WHAT THE HEALTH STAR RATING REALLY MEANS FOR GROCERY SHOPPERS

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You might have seen some star symbols on the front of food packaging recently (Aussies – this blog post is for you!). You may even have heard a bit about the a government ‘Health Star Rating‘ (HSR) in the news. While packaged food has a nutrition panel to explain the nitty-gritty, they’re not easy to navigate for most, and reading every one on your supermarket shop can be pretty time-consuming.

The HSR, shown clearly on the front of packs, aims to provide an easy way to compare similar packaged food to make better health choices. We’re all trying to make better choices for our health, and this seems like a tool to help simplify the process for us – exciting right?! But what does the HSR actually mean, and how is it calculated?

WHAT IS A HEALTH STAR RATING?

  • The Health Star Rating is a front-of-pack labelling system that rates the overall nutritional profile of packaged food
  • Food is rated with anything from ½ a star to 5 stars.
  • It provides a quick, easy, standard way to compare similar packaged foods. The more stars, the healthier the choice.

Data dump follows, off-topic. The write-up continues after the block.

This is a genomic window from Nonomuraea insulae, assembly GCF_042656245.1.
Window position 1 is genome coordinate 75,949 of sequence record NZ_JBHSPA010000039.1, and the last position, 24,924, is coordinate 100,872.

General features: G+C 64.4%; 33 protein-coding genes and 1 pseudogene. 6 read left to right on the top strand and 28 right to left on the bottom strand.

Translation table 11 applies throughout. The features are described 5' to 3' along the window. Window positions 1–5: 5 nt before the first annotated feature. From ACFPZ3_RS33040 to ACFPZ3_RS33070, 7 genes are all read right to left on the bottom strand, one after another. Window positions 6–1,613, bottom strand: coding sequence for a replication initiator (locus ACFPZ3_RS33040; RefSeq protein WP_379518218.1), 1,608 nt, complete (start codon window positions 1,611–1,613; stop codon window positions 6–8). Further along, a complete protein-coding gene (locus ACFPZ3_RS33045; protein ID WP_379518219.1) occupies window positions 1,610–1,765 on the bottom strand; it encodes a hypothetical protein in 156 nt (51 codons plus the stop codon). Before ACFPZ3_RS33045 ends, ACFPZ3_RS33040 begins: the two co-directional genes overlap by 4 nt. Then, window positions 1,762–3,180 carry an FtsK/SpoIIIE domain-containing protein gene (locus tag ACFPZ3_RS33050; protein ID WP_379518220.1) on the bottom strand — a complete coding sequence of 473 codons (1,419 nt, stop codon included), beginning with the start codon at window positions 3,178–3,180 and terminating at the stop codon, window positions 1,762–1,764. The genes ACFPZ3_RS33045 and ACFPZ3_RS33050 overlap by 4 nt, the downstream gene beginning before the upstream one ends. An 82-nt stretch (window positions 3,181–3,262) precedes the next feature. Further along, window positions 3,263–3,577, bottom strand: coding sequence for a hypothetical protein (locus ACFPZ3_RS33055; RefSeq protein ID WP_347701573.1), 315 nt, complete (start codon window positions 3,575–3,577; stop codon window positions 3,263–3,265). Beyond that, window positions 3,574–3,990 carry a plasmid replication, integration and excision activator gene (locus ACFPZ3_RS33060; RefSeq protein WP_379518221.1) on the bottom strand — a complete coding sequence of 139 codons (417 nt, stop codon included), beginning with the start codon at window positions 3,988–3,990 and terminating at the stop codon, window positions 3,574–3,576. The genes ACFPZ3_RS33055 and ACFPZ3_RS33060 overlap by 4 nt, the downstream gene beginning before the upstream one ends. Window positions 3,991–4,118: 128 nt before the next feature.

• The number of stars is based on energy, nutrients such as saturated fat, sugars, sodium and protein, and the fruit and vegetable content.

HOW IT WORKS

The system uses an algorithm to determine a star rating for products based on their nutrition.

The rating takes into account:

Positive factors: Such as the proportion of fruit, vegetable, nut and legume wholefood content. Nutrients such as fibre or protein.

Negative factors: Such as high amounts of saturated fat, sugars, sodium (salt) and energy (kilojoules). These are linked to an increased risk of obesity and diet related chronic disease, such as cardiovascular disease or type 2 diabetes, if consumed in excess of dietary guidelines.

HOW I USE IT

It’s important to note here that the HSR should be used to compare like with like products in their category – for example dairy products, or cereals. They do not provide an overall ranking of ‘healthfulness’ for your entire supermarket shop. For example, a 5 star cheese may not be ‘healthier’ than a 3 star cereal. That’s not how this works, people.

When I pick up a cheese in the supermarket that may be say, 2 stars, I would look for a different cheese with a higher star rating for a healthier alternative. Now that is helpful right? No more reading hundreds of nutrition panels to find the better cheese for your Sunday lunch platter!!

Try this: quickly compare your favourite cereals, muesli, and breakfast biscuits in your next shop.

I save heaps of time in the health food aisle looking at different organic popcorns, for example. It’s so hand to see something on the front of the packet for quick reference.

It’s also great for comparing similar canned foods, which is where I seem to spend the most time reading labels. It’s amazing how much salt can be sneakily added to everyday canned foods – such as tinned tomatoes. Make sure you check the health star rating on these to save time.

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